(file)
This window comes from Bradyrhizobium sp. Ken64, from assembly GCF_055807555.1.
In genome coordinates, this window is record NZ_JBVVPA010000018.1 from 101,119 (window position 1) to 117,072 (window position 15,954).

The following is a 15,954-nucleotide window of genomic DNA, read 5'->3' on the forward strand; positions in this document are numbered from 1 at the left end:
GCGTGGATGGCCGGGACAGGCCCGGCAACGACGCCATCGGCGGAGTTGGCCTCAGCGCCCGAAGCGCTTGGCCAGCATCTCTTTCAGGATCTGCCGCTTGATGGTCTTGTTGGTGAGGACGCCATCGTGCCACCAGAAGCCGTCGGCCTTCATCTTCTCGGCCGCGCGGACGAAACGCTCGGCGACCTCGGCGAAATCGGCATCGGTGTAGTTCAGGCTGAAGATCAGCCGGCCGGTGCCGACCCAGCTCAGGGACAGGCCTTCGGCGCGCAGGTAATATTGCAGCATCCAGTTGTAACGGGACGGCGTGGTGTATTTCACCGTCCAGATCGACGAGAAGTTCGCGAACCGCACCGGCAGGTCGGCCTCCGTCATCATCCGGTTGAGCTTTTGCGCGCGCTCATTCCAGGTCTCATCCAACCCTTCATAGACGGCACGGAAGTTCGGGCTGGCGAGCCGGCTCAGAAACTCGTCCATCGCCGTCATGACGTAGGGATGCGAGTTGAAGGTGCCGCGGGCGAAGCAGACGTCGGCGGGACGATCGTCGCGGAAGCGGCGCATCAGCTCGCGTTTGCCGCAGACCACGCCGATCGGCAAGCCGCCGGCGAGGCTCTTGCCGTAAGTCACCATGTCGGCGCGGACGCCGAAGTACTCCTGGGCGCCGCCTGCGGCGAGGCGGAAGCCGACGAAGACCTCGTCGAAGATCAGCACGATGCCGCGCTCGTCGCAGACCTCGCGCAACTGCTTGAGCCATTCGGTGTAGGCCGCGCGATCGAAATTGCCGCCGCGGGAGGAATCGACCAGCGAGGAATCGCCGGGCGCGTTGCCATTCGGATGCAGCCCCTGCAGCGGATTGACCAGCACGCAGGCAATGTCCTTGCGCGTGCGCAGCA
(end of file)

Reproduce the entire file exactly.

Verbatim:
This window comes from Bradyrhizobium sp. Ken64, from assembly GCF_055807555.1.
In genome coordinates, this window is record NZ_JBVVPA010000018.1 from 101,119 (window position 1) to 117,072 (window position 15,954).

The following is a 15,954-nucleotide window of genomic DNA, read 5'->3' on the forward strand; positions in this document are numbered from 1 at the left end:
GCGTGGATGGCCGGGACAGGCCCGGCAACGACGCCATCGGCGGAGTTGGCCTCAGCGCCCGAAGCGCTTGGCCAGCATCTCTTTCAGGATCTGCCGCTTGATGGTCTTGTTGGTGAGGACGCCATCGTGCCACCAGAAGCCGTCGGCCTTCATCTTCTCGGCCGCGCGGACGAAACGCTCGGCGACCTCGGCGAAATCGGCATCGGTGTAGTTCAGGCTGAAGATCAGCCGGCCGGTGCCGACCCAGCTCAGGGACAGGCCTTCGGCGCGCAGGTAATATTGCAGCATCCAGTTGTAACGGGACGGCGTGGTGTATTTCACCGTCCAGATCGACGAGAAGTTCGCGAACCGCACCGGCAGGTCGGCCTCCGTCATCATCCGGTTGAGCTTTTGCGCGCGCTCATTCCAGGTCTCATCCAACCCTTCATAGACGGCACGGAAGTTCGGGCTGGCGAGCCGGCTCAGAAACTCGTCCATCGCCGTCATGACGTAGGGATGCGAGTTGAAGGTGCCGCGGGCGAAGCAGACGTCGGCGGGACGATCGTCGCGGAAGCGGCGCATCAGCTCGCGTTTGCCGCAGACCACGCCGATCGGCAAGCCGCCGGCGAGGCTCTTGCCGTAAGTCACCATGTCGGCGCGGACGCCGAAGTACTCCTGGGCGCCGCCTGCGGCGAGGCGGAAGCCGACGAAGACCTCGTCGAAGATCAGCACGATGCCGCGCTCGTCGCAGACCTCGCGCAACTGCTTGAGCCATTCGGTGTAGGCCGCGCGATCGAAATTGCCGCCGCGGGAGGAATCGACCAGCGAGGAATCGCCGGGCGCGTTGCCATTCGGATGCAGCCCCTGCAGCGGATTGACCAGCACGCAGGCAATGTCCTTGCGCGTGCGCAGCA